TDC: Jumbo Cheese or Meat Ravioli ($9.99, $32.95) was a more standard entree, featuring large, square Italian ravioli under a marinara sauce and parmesan cheese. Ours was the meat version. Perhaps we overcooked it in the re-heating, or perhaps the thinness of the ravioli pasta just didn't stand up to the time delay between cooking and serving (the main problem with any take-out food). Still, it offers a very tasty meat filling encased in the large ravioli and makes for a winning side dish. 11/15
OG: I don't give top scores to many dishes, and here I have almost three in a row. Sausage Abruzzi is a super hearty, filling entree ($12.95; $39.95) chock-full of thick, slightly spicy Italian sausages, with large slices of roasted red peppers, onions and garlic, in a spicy red sauce. Dig in! This was enough for one of our diners (except for dessert), and a single serving could easily suffice as a dinner for two, combined with the crisp tossed salad and Italian bread that comes with every order. Outstanding. 14/15
TDC: Rigatoni Broccoli & Chicken: A creamy white sauce (there is a choice of wine sauce) graced this substantially loaded combination of large, tender sauteed chicken chunks, sliced broccoli and fresh lemon. The creamy sauce needs to be re-heated slowly, and the lemons need to be stirred around to reach the edges of the servings, but after that, this dish ($11.95; $34.95) stands up to gourmet critics and perhaps an overtime NFL game. It is hearty and filling, but somehow remains on the light side because of the lemon flavoring, which cuts through the thick white sauce like a finely honed hunting knife. Most diners agreed we might try it with the wine sauce next time. 13/15
TDC: Tiramisu, (under $5) was yummy, yummy, yummy, with just the right flavor and creaminess for this favorite of mine — delicate enough to be springy and rich enough to satisfy. A tiny bit heavy on the cake layer, and could use a pinch more coffee flavoring, but a delicious dessert to be sure. 8/10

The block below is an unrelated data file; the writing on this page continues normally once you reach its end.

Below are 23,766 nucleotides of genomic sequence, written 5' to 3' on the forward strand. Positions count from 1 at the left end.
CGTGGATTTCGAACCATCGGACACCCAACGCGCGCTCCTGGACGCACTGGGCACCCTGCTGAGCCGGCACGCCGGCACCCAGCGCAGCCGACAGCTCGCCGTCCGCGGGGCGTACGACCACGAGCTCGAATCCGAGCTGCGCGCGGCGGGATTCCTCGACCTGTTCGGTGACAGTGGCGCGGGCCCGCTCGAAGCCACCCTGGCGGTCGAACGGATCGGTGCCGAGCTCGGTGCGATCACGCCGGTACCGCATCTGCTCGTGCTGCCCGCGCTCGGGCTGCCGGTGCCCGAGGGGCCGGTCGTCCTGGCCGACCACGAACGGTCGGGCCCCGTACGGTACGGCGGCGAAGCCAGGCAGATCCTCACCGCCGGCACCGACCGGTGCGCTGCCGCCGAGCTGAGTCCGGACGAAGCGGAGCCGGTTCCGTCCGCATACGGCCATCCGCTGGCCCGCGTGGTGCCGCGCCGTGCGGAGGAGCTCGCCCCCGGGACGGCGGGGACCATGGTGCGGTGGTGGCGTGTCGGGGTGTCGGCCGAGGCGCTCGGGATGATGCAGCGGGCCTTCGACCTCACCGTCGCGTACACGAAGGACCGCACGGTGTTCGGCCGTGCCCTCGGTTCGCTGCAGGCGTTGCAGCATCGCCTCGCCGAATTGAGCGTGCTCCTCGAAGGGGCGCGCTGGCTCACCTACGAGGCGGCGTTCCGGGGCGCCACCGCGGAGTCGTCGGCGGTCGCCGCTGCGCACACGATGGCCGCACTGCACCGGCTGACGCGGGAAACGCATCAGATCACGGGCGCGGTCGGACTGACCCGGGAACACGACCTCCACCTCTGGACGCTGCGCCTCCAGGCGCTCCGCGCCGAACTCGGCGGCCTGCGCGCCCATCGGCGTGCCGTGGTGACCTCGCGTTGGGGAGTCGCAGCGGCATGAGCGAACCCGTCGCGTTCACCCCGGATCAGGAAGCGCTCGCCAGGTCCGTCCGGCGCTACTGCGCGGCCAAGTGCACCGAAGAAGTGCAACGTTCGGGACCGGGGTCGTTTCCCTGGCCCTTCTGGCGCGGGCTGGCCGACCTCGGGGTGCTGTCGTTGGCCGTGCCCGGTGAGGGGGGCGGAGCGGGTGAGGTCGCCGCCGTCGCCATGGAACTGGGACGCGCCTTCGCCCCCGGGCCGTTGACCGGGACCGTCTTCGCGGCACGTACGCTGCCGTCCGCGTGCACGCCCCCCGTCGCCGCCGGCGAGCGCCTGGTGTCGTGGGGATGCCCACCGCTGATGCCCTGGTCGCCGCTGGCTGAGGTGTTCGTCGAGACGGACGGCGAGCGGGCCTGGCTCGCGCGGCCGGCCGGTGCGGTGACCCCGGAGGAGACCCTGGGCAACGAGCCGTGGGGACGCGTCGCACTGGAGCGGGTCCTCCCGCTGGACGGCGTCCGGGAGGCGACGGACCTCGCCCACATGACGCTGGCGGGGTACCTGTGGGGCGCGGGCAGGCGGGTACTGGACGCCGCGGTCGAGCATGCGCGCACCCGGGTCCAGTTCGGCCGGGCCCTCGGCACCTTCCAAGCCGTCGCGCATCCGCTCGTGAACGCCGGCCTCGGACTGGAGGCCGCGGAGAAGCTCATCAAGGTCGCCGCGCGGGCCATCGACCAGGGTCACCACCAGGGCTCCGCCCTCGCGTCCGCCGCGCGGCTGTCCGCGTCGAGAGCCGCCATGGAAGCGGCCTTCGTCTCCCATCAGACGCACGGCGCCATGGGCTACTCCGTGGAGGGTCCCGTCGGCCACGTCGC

OG: Put an "M" in my initials and there you have it ... a dessert that might make a couch potato simply turn off the light and go to sleep instead of going up to bed. A $2.99 (single) serving of Coconut Cream Cake that would feed three is a great big chunk of four-layer white cake, slathered with a white frosting that is to die for and blended thoroughly with tasty bits of coconut. No matter who wins the game, this dessert wins the vote. And it must be very popular; the refrigerated case at Rig A' Tony's was well-stocked. 10/10
All in all, Rig A' Tony's put our faith back in take-out options, offering a new game on the same old playing field. The money is well-spent on a $15 pizza in-store (piping hot) compared to two slabs of decorated dough delivered to your door in a cardboard box for $15 or so. Cooked dough placed in a cardboard box tends to develop the DNA of the box ... you know the rest.
If Rig A' Tony's is in your lineup for an Oscar telecast, or a football game, or a movie or some other form of entertainment on the tube, your evening will be an enjoyable one — even if the Ravens beat the Patriots on Sunday or the 49ers or Falcons win the Super Bowl.
It's a sure bet.